Seems there are scary clowns out there w/more coming Halloween. Best defense? Stay home in bed w/your partner, no make up, no clothes!— Dr. Ruth Westheimer (@AskDrRuth) October 27, 2014
Looking to meet someone at a Halloween party Fri? Wear costume that will stimulate others' intellect, conversations will follow— Dr. Ruth Westheimer (@AskDrRuth) October 27, 2014
Or, if all else fails, there’s always the sexy Olaf from “Frozen” costume. Good luck!
Billy Crystal found another touching way to honor his close friend Robin Williams.
Williams, an avid San Francisco Giants fan, lived in the Bay Area for a long time. So, before game five of the World Series on Sunday night, Crystal helped bring Williams’ children — Zelda, Cody, and Zak – out onto AT&T Field during a video tribute for the late legend of comedy on the stadium’s big screen. Crystal caught the ceremonial first pitch from Williams’ son Zak and then warmed up the crowd for the start of the game. Zak celebrated as if he had won the World Series for the home team.
Apparently, Crystal and Williams used to bro-out at games together. In 2007 they met Giants manager Bruce Bochy in the Giants dugout of an inter-league game between the Giants and the Yankees.
And that brings out what made last night’s tribute more special: Crystal isn’t even a Giants fan, he’s a huge Yankees fan.
Great nite at WS in SF. Caught first pitch strike thrown by Zak Williams Robins son.Fans showered him with love. pic.twitter.com/2LChmwOuFr— Billy Crystal (@BillyCrystal) October 27, 2014
Joking about his height at the podium at the October 13 U.S. Air Force, Soldiers’, Sailors’, Marines’, Coast Guard and Airmen’s Club’s 18th Annual Military Ball, U.S. Army (Ret) Col. Jack Jacobs — the only living Jewish recipient of the Congressional Medal of Honor — cautioned the bemedaled and gowned military assemblage at The Pierre not “to take potshots” about “my standing on a box.”
Jacobs thanked SSMAC Chairman and CEO Ivan Obolensky and its executive director Hazel Cathers, “who labor tirelessly to make sure that there is a home for the troops who worked [and] fought to defend the homeland — without whom we would not be here today and I — and lots of people have to thank the troops…. For we and lots of other people in the world would not be enjoying the fruits of their labors — freedom which is priceless and can only be paid with — as has been said many times — since the [American] Revolution — with the blood of patriots. “
Col. Jacobs — whose curriculum vitae notes “ is among the most highly decorated soldiers from the [Vietnam] era having earned three Bonze Stars, two Silver Stars and the Medal of Honor” was, among others, a founder and CEO of AutoFinance Group Inc., a Managing Director of Bankers Trust, a London real estate firm The Fitzroy Group and serves on a number of charitable boards of directors, was an on air analyst for NBC News and recipient of the 2011 Murrow Award on the Nightly News segment “Iraq: The Long Way Out” (and more).
Emceed by WPIX’s Marvin Scott, the event’s honorees included General Mark A. Welsh III Chief of Staff, U .S. Air Force, Lieutenant General Stephen L. Hoog Asst. Vice Chief of Staff, U.S. Air Force., and Emmy Award-winning journalist WPIX 11 News Anchor Tamsen Fadalwho received SSMAC’s Distinguished Media Achievement Award.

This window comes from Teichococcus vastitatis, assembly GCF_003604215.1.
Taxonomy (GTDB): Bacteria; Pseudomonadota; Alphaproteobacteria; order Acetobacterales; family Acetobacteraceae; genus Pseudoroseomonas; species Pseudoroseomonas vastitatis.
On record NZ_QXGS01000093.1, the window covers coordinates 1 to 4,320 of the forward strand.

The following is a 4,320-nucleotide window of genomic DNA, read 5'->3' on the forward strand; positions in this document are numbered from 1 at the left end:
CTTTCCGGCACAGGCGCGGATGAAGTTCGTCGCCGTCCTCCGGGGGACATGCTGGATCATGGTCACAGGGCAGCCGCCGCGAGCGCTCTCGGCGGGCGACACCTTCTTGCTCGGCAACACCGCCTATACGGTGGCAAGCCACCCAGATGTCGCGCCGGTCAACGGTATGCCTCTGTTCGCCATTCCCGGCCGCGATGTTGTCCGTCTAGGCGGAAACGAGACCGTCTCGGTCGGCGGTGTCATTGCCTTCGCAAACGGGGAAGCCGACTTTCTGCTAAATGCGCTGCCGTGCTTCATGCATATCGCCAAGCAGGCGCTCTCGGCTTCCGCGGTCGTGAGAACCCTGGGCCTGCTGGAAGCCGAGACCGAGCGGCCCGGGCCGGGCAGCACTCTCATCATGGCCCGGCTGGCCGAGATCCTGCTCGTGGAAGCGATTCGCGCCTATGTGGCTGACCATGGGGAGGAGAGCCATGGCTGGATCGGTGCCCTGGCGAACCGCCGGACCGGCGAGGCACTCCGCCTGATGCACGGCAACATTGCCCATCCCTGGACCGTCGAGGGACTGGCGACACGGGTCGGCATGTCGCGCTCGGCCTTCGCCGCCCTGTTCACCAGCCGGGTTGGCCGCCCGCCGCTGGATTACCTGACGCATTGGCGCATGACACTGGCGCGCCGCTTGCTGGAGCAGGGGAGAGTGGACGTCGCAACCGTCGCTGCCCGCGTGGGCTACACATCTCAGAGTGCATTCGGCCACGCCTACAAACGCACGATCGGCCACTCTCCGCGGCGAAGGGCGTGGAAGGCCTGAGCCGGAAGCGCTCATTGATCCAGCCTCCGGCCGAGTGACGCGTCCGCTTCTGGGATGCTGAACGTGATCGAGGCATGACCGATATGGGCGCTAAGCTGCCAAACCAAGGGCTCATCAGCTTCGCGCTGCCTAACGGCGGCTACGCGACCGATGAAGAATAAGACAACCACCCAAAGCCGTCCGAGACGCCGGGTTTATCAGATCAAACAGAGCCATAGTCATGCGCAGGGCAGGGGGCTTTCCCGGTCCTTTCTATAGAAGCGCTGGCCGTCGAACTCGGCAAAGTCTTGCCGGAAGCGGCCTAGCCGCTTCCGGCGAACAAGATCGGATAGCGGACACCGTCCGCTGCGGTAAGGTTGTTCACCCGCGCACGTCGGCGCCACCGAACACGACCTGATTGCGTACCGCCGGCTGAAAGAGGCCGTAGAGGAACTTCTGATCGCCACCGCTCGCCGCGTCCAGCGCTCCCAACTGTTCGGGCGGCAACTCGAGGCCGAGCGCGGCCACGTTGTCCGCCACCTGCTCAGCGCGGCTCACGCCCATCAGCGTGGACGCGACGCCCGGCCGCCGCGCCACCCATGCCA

Among the festive and uniformed guests: Their Imperial Highnesses Prince and Princess Ermias Sahle Selassie of Ethiopia, Countess Nicholas (Tanya) Bobrinkskoy, Helen Roosevelt, Iriina Dvorjitsky San Fillipo, Margo and John Catsimatidis, and newscaster/author Rita Cosby.
Founded in 1919 by Mrs. Theodore Roosevelt, Jr., Mrs. Cornelia Barnes Rogers, and Gen. John J. Pershing, SSMAC has served over five million Servicemen and Servicewomen, veterans and their families and those of our Allies with its “Home Away from Home” accommodations at its Lexington Avenue site.
On August 13, 2003, the day of the Northeast Blackout, Karen Leon (this column’s photographer and my daughter) had just left the Forward building at its then 33rd Street home when lights began to go out in Manhattan. There was no way to get out of the city so she walked over to the SSMAC Club and was welcome. By candlelight she slept on a cot, shared canned tuna and listened to war stories told by servicemen and women from across America. It was a night to remember.
Too lazy to sort through your parents’ kippah drawer? Now, you can print one — in 3D.
Craig Kaplan, an associate professor in the Computer Graphics Lab at the University of Waterloo in Ontario, Canada, rarely leaves the house without his Panama hat in warmer weather.
He wanted to design a 3-D printed version of the traditional hat, but he decided to start with an easier shape to reproduce: a yarmulke, or kippah — a plate-shaped head covering worn by observant Jews.
“After that,” he says, “it was just a matter of working through the mathematics — programming and 3-D modeling to make these kippah designs a reality.”
And yes, before you ask, it is kosher. Caplan consulted with rabbis to make sure that his model could be worn worry-free by all members of the tribe (though as Heeb points out, why you would need one is a whole other story).
There’s a downside, however. As Caplan pointed out to NPR, “they don’t do as good of a job at concealing the aging Jewish male’s bald spot, as I can personally attest.”